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Tough signal for Zia

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  • Published 11.03.06

New Delhi, March 11: Bangladesh Prime Minister Khaleda Zia is likely to encounter some plain-speaking when she arrives in India on March 20 for a three-day state visit.

Bengal chief minister Buddhadeb Bhattacharjee told a news conference here today: “The Bangladesh government is encouraging two kinds of terrorism. There are religious fundamentalist groups functioning from within Bangladesh. There are also groups like Ulfa and KLO, which have taken shelter there. The Prime Minister told me he will talk to the Bangladesh Prime Minister when she comes here.”

To drive home the point, India will give Khaleda evidence of Bangladeshi links to the three big terror attacks in recent times ? at Ayodhya in July, in Delhi in October and in Varanasi this week.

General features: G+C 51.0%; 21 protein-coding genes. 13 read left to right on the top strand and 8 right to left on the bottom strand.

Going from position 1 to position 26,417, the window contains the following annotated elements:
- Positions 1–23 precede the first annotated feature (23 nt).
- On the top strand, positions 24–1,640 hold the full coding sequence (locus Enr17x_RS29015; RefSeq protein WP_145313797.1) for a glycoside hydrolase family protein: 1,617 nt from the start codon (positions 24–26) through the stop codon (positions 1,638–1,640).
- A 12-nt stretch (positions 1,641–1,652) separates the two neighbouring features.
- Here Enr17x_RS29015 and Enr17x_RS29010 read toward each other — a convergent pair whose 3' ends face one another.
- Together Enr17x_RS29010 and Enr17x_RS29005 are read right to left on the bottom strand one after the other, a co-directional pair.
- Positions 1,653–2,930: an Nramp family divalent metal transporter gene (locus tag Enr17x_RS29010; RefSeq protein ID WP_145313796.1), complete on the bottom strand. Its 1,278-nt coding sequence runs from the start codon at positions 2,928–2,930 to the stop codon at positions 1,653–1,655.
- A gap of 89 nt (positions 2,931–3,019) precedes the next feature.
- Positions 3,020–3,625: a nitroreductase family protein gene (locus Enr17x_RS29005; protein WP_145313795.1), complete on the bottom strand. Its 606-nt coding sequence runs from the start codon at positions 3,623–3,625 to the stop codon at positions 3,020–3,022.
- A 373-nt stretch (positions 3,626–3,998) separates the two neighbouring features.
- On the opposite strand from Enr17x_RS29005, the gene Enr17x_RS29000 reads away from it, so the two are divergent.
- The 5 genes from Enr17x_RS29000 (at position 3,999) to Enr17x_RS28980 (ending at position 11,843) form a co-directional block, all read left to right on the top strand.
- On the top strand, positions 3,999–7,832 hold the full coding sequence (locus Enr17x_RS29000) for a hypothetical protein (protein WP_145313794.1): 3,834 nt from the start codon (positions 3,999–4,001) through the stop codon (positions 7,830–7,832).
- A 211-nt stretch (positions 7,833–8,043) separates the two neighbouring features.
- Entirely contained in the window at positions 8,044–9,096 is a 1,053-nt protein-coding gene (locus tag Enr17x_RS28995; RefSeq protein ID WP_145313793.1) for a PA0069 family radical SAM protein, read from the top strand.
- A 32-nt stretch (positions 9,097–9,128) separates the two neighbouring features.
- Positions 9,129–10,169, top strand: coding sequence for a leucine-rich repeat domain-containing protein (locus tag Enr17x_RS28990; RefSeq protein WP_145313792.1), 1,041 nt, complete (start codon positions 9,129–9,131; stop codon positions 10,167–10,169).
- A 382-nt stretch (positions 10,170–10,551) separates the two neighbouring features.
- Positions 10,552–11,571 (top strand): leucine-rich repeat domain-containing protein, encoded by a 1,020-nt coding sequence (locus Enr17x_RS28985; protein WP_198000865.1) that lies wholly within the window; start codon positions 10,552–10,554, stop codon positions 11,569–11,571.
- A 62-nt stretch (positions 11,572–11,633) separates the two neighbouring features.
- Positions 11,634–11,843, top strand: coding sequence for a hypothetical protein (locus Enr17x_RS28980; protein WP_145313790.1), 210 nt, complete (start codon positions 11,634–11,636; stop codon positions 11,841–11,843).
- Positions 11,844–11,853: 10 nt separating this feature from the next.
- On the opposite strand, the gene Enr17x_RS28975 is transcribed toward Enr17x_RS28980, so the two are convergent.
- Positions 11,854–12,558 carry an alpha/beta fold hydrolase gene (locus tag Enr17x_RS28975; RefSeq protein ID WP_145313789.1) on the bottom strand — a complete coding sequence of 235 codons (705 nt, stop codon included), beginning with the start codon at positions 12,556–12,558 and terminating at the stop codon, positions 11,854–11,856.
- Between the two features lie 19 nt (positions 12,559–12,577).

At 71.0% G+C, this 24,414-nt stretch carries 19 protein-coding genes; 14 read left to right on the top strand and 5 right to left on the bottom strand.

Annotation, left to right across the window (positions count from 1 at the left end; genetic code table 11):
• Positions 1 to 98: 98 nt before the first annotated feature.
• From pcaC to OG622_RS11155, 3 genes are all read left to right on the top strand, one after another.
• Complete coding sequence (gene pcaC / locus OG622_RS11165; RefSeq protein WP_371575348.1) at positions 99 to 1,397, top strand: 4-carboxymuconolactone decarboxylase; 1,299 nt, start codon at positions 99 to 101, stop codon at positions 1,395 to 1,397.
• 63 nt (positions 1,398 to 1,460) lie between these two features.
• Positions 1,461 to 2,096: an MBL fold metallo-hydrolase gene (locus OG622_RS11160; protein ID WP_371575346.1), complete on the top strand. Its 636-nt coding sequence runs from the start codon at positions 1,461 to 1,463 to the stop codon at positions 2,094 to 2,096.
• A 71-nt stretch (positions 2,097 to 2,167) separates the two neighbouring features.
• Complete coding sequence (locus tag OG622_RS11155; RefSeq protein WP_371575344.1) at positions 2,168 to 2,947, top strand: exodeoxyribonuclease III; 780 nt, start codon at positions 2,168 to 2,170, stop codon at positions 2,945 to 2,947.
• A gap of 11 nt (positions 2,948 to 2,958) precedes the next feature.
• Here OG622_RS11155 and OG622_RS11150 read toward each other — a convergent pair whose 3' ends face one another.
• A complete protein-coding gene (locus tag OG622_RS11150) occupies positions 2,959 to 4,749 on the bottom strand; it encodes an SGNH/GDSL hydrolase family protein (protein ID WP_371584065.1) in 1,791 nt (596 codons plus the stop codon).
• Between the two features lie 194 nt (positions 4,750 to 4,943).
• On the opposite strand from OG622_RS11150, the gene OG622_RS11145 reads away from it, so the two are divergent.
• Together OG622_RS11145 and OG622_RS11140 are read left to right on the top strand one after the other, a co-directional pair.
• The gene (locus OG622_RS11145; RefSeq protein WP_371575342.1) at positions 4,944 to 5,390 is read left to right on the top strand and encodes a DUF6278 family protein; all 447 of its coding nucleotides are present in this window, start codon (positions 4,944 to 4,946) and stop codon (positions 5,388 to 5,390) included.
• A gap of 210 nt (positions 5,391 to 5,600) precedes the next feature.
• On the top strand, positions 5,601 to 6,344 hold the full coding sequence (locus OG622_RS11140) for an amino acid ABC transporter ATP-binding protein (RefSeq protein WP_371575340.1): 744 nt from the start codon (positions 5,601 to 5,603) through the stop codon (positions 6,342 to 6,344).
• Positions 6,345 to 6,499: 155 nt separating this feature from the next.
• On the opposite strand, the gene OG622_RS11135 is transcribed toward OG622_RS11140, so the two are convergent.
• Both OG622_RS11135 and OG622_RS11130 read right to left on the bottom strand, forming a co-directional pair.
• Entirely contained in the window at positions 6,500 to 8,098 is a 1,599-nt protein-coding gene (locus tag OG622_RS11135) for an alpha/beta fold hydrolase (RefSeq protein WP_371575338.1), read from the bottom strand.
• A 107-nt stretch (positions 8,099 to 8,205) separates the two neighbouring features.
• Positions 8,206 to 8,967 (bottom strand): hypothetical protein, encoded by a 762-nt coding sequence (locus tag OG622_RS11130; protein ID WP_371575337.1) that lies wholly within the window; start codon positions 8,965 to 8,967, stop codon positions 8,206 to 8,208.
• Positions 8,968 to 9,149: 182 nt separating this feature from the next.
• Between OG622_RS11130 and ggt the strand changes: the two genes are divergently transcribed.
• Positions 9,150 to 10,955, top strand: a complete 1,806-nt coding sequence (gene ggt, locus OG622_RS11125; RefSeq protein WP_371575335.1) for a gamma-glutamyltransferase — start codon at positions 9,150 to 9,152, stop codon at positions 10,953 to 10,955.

A senior home ministry official said names of Bangladeshis working for the militant group Lashkar-e-Toiba will be part of the proof presented before her.

Intelligence sources said their investigations into Tuesday’s serial blasts in Varanasi point to strong Bangladeshi links.

After fighting Pakistan-sponsored terrorism with US help, India is now determined to slam the brakes on terrorism out of Bangladesh and will mince no words during meetings with Khaleda, a home ministry official said.

Apart from terrorism, India would also press hard on border fencing and will ask Bangladesh to agree to a fence on the zero line instead of insisting on a gap of at least 150 yards.

But after the brickbats, there will be some bouquets too. India is likely to sign a revised trade agreement that will give Bangladesh some parity. Delhi has decided in principle to offer better terms for trade and market accessibility to Bangladesh, which has an annual trade deficit of about $1.5 billion with India, sources said.

“There are chances that India will heed Bangladesh’s long-standing demand to reduce the trade imbalance, and allow entry for Bangladeshi products by removing tariffs and non-tariff barriers. But it will all hinge on other important issues relating to terrorism, boundary, illegal migration and smuggling of arms and narcotics,” a home ministry official said.